Schoolkids, Once Again, Become Albany’s Pawns

May 2, 2003

by Mark J. Grossman.

Will the New York State Legislature’s new school aid package, which restores much of the cut proposed by Gov. George Pataki, really make a difference for Long Island taxpayers? I think not.

That’s because legislation adopted earlier this week to move the school budget voting day back two weeks to June 3 — legislation passed despite the governor’s very strong objection — raises false expectations neither the state nor the school districts will be able to meet. “Manna from heaven” — new state aid money — will not soon start flowing, and the threat of steep property tax hikes is not over.

The reality is that this new scenario may set the stage for Albany’s biggest political battle yet, and when all is said and done, parents may very well be left empty-handed … again.

The rationale for the change of date is a good one. Restore a portion of the governor’s proposed cuts in state aid and give schools enough time to rework their 2003- 2004 operating budgets so districts can, presumably, lower their projected property tax rate hikes — which now average a whopping 12 percent statewide.

A major roadblock to this plan: Pataki. The governor has used strong and threatening language, calling the legislature’s move “irresponsible” and stating that legislators “will be held accountable” for this action.

So, it is no surprise that he has vowed to use his veto power to prevent the legislature’s new spending plan from becoming law.

And indeed, he has the calendar on his side. The governor has 10 days to either sign, or veto, the new spending plan. If he takes his time and vetoes it at or near the 10th day, it leaves little time in the budgeting process for the legislature to complete the laborious task of considering the 100-plus line-by-line overrides.

That puts school districts right back where they started — in a state aid guessing-game. And don’t expect a legislative override to come easily.

While the bill to extend the voting date passed both houses overwhelmingly, the spending package passed the Assembly with just 107 votes — barely more than the two-thirds needed to override a veto. Once Pataki and the State Conservative Party, concerned about the tax hikes that will be needed to pay for these new revenues, begin to exert pressure, it’s doubtful that the Assembly will be able to muster the votes for an override.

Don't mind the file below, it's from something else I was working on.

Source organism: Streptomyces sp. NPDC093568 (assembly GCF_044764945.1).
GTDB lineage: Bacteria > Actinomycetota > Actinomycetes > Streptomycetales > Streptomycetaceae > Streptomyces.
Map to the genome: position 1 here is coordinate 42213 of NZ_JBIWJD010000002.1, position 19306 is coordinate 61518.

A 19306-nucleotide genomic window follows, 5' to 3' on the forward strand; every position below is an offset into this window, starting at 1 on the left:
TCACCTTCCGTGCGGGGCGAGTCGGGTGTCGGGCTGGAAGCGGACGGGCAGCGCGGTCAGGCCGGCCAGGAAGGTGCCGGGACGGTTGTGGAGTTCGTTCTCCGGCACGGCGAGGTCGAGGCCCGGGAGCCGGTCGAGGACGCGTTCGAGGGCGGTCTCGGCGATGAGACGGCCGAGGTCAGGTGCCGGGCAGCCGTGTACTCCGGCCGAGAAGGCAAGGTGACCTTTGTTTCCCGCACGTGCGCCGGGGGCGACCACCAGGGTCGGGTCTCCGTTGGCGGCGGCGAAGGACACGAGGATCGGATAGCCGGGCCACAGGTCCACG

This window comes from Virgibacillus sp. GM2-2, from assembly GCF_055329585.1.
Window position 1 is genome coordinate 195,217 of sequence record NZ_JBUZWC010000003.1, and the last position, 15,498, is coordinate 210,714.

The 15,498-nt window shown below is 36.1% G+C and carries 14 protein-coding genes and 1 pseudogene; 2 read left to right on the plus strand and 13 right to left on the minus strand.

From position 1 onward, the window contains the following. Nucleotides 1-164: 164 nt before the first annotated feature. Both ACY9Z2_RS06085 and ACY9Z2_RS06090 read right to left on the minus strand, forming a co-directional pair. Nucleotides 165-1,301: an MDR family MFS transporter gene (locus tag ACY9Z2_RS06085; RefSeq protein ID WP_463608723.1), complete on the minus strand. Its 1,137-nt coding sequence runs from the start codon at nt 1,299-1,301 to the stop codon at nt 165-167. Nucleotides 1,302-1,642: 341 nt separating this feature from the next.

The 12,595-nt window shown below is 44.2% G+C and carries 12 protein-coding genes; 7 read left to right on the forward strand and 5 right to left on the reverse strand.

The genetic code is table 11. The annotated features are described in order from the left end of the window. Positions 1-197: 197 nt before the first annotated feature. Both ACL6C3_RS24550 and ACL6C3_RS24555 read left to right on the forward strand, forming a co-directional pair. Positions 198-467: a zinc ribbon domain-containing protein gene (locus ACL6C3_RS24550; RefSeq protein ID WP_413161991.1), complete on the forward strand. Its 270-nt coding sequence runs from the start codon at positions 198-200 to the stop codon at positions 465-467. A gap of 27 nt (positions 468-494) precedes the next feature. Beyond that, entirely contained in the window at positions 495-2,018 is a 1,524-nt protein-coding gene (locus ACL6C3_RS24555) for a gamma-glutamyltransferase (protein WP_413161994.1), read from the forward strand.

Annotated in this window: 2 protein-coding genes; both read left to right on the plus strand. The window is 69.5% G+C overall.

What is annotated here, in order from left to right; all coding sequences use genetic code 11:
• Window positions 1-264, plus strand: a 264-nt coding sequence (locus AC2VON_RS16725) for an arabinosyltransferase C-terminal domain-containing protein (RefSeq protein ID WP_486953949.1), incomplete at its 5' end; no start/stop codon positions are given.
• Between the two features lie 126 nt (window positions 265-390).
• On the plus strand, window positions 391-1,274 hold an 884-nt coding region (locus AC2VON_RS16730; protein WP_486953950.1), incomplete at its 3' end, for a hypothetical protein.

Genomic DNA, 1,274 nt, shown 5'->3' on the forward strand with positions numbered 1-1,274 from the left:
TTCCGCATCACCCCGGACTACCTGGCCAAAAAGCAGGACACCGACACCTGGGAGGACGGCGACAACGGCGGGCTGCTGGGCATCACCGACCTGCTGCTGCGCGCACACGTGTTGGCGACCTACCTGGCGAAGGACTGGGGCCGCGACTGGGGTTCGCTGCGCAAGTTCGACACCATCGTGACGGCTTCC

Another problem involves budget strategy. With many school districts facing their third consecutive year of state aid cuts, many of them — especially the poorer ones — have run down their reserve funds. In fact, many districts like mine, South Country, have been planning on using funds restored by the legislature to help rebuild our dwindling fund balance.

This fiscally prudent strategy, which would help bring many aid- dependent districts back into the good graces of the Wall Street bond raters, is now seriously undermined as taxpayers may now expect school district tax hikes to drop as a result of the proposed aid restoration.

Others may choose to propose restoring much-needed academic programs that have been cut as a result of three years of declining state aid. That’s risky, because the aid picture is far from being clear. Again, it’s the poorer, aid-dependent districts, much more than their richer counterparts, that take it on the chin as they face these challenges.

Declining state support is compounded this year by huge hikes in expenses such as health insurance, state retirement contributions and fuel oil. Add to that unfunded — and costly — state mandates such as the new Regents standards and the federal No Child Left Behind regulations, and many districts are truly near fiscal crisis.

So while it may seem to many that the State Legislature has come to the rescue, the reality is that our children will, once again, wind up being political pawns in Albany’s annual budget battle.

And the mammoth effort districts will have undertaken to move the voting date to June 3 and inform the public of this change — with new newsletters, altered calendars and extra board meetings — will very likely be for naught.

Mark J. Grossman, of East Patchogue, is a member of the board of education of the South Country Central School District. He heads a Bohemia-based public relations consulting firm.

Mark Grossman, Schoolkids, Once Again, Become Albany’s Pawns.
Newsday, May 2, 2003, Page A40.